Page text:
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2 Afghans testify in Marine inquiry

They'd pulled over when a just-bombed convoy in March shot at them without cause, they say. Up to 19 died.

January 23, 2008|David Zucchino | Times Staff Writer

CAMP LEJEUNE, N.C. — Two Afghan men testified Tuesday that a Marine special operations convoy fired on their vehicles without provocation during an incident last March in which as many as 19 Afghans were reported killed.

Testifying from Afghanistan by video link, the men told a court of inquiry that they had pulled their vehicles to the side of the highway when the Marines suddenly opened fire. They said they did not see anyone fire at the convoy, which had been struck by a van packed with explosives moments before. One Marine was slightly wounded in that attack.

The men were the first Afghans to testify at the court of inquiry, now in its third week of investigating the March 4 encounter near Jalalabad.

An Afghan human rights group has accused the 30-Marine convoy from Special Operations Company F of firing indiscriminately at civilians. A U.S. Army colonel apologized to Afghans last spring, saying the killing and wounding of "innocent Afghans at the hands of Americans is a stain on our honor."

Haji Liwani Qumandan, a Pashtun tribal elder, said through a translator that the blue Toyota SUV that he was driving was riddled by "thousands of bullets" from three Marine vehicles. He said the gunfire killed his father and 12-year-old nephew, and wounded him in the back. "They were shooting at everyone," Qumandan said.

Several Marines from the six-Humvee convoy, along with their Afghan American interpreter, have testified that they heard gunfire after the bomb blast and believed they were under fire as part of a "complex ambush."

One Marine, Staff Sgt. Mohamed Sheik, testified that he saw a "Kalashnikov-type" weapon on the ground next to a blue Toyota SUV. Qumandan testified that no one in his car had a weapon -- "not even a knife."

Told of Sheik's testimony, Qumandan replied: "Whoever said that, this is an absolute lie. If I had a weapon, where is it?"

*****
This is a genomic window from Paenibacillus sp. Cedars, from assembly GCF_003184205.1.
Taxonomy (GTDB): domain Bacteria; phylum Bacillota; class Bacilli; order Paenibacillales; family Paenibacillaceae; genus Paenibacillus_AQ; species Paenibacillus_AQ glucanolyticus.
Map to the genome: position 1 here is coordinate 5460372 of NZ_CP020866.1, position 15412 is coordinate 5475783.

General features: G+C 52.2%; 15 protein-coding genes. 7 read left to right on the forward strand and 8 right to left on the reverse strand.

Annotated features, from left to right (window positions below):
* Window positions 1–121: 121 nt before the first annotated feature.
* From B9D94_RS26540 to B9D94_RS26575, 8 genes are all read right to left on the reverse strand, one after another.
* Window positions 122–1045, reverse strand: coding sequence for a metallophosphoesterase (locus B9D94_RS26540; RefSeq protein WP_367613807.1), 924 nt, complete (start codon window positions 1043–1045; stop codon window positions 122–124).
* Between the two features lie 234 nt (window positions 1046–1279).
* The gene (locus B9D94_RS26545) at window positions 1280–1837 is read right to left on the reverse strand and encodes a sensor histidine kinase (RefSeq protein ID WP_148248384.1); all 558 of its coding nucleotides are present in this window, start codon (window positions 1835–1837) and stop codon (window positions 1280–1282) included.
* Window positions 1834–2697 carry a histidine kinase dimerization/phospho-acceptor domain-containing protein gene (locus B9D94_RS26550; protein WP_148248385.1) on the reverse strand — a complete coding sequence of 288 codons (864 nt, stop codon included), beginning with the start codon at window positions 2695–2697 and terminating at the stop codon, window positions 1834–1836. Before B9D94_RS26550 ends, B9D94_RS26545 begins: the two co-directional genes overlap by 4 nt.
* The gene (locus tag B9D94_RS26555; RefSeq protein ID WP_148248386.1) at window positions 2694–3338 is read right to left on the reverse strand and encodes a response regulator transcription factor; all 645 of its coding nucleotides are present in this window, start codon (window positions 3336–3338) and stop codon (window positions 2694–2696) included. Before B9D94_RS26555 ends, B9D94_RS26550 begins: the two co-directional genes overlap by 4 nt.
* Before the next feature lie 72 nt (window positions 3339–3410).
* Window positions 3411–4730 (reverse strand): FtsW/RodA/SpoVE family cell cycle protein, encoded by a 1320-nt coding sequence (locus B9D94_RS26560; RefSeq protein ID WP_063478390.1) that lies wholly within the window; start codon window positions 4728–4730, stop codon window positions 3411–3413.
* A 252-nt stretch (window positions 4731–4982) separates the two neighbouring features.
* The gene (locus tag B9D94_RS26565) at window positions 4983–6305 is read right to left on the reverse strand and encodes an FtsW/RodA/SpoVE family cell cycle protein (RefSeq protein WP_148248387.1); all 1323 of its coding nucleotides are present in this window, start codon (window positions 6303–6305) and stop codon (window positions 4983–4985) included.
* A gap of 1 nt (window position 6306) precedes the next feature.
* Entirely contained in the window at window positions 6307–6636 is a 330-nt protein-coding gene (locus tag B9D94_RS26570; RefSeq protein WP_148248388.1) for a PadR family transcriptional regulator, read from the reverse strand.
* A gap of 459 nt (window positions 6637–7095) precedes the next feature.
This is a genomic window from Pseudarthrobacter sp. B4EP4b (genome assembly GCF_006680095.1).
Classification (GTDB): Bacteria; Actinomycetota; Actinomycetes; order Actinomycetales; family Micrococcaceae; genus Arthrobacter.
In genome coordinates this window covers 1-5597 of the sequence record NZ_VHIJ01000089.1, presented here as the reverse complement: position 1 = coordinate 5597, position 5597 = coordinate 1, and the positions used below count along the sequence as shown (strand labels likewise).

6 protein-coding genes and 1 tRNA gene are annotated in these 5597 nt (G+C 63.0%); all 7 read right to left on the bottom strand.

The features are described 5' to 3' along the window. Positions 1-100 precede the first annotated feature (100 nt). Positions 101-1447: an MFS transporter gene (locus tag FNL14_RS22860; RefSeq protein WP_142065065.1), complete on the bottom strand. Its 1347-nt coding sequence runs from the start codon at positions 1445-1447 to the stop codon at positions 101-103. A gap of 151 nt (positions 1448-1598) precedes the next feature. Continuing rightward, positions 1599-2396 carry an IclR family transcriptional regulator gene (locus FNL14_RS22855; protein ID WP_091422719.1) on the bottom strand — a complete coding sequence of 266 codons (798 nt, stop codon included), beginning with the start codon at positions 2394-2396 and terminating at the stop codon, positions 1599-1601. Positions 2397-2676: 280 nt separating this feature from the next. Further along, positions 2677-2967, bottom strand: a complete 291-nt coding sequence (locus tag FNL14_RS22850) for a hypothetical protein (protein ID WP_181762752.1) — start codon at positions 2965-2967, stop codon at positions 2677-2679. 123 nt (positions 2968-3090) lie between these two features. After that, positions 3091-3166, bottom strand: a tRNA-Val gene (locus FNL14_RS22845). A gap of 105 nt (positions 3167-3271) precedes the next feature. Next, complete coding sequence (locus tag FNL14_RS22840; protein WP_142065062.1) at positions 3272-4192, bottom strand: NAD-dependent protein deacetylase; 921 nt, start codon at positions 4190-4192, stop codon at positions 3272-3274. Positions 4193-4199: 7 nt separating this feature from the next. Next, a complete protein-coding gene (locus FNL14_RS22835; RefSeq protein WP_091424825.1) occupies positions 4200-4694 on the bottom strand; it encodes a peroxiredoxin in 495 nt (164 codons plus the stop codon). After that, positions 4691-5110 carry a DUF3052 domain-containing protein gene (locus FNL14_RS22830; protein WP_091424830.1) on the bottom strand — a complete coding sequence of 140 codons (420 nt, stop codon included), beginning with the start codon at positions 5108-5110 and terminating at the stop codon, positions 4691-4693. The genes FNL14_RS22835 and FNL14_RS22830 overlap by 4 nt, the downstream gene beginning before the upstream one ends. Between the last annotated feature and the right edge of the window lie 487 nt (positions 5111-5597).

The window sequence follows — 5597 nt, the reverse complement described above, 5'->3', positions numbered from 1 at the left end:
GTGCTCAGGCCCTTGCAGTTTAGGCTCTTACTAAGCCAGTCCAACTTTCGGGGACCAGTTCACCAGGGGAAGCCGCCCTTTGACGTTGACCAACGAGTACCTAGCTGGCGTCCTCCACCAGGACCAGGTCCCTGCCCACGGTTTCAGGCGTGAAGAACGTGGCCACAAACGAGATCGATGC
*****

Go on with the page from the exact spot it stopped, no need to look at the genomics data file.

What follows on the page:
No weapons have been introduced at the inquiry. Marines have testified that they did not see any enemy gunmen. At least two Humvee gunners have told investigators they fired at gunmen shooting at the convoy. The gunners have been advised by lawyers not to testify because, unlike Marines who have testified, they have not been granted immunity from prosecution

Defense lawyers sparred with Qumandan, pointing out inconsistencies in his testimony. Qumandan said he did not see or hear the car bomb. But other witnesses have described a large, powerful explosion and said the blue Toyota was parked next to the bomb site moments after the blast.

"I was in a panicked and nervous state," Qumandan explained.

Reminded that he had told a reporter last spring that he heard the explosion and stopped his car, Qumandan shrugged and said: "I can't remember what I said yesterday."

The lawyers said Qumandan told U.S. investigators last spring that a fourth person was in the vehicle in addition to his father and nephew. Qumandan said a headless corpse was brought to his home, along with the bodies of his father and nephew, by villagers who mistakenly believed the man had been shot in Qumandan's car. In fact, he said, the man was killed near his car.

Defense lawyers also suggested Qumandan faked his wounds, showing investigators old wounds from his days as a mujahedin commander fighting the Soviets. Qumandan said he provided security for U.S. operatives funneling cash and weapons to the mujahedin.

Asked if he now backed the Taliban or Al Qaeda, Qumandan replied: "We hate the Taliban and Al Qaeda."

A U.S. military intelligence officer testified Tuesday that Qumandan's name cleared a database of known Taliban and Al Qaeda members or supporters.

Qumandan demanded payment for his shot-up car and $10,000 in Afghan currency that he said had disappeared from his car after the shooting. "You guys have done a lot of damage to me," he told the court.

The second Afghan witness, Nangyli, testified that as he approached the convoy in his red Toyota van, he obeyed Marines' hand signals to pull over. About 30 seconds later, he said, the Marines abruptly opened fire on his van, which carried seven passengers. "Their vehicles started moving and shooting at the same time," said Nangyli, who, like many Afghans, uses only one name.

Nangyli said he was wounded in the leg by the same bullet that struck his 15-year-old nephew in the neck. A video screen in court showed the boy in a wheelchair next to his uncle and father at the American base in Jalalabad from which the Afghan witnesses spoke.

The boy's father, a police official named Ziudin, was not present at the shooting but said he viewed it as an unfortunate incident. "I forgive [the Marines] with my heart," he said. He asked the court if his son could be taken to the United States for treatment, but he was told that was not within the court's power.

The inquiry is a fact-finding body, not a court of law. Its panel, three Marine officers with combat experience, is probing the conduct of the convoy and two of the unit's top officers.

No one has been charged in the case. Maj. Fred C. Galvin, the company commander, and Capt. Vincent J. Noble, the convoy platoon commander -- both of whom were in the convoy -- are "designated parties" represented by lawyers.

The panel will report its findings to the commander of the Marine Corps Forces Central Command, who will decide on any further action.

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david.zucchino@latimes.com

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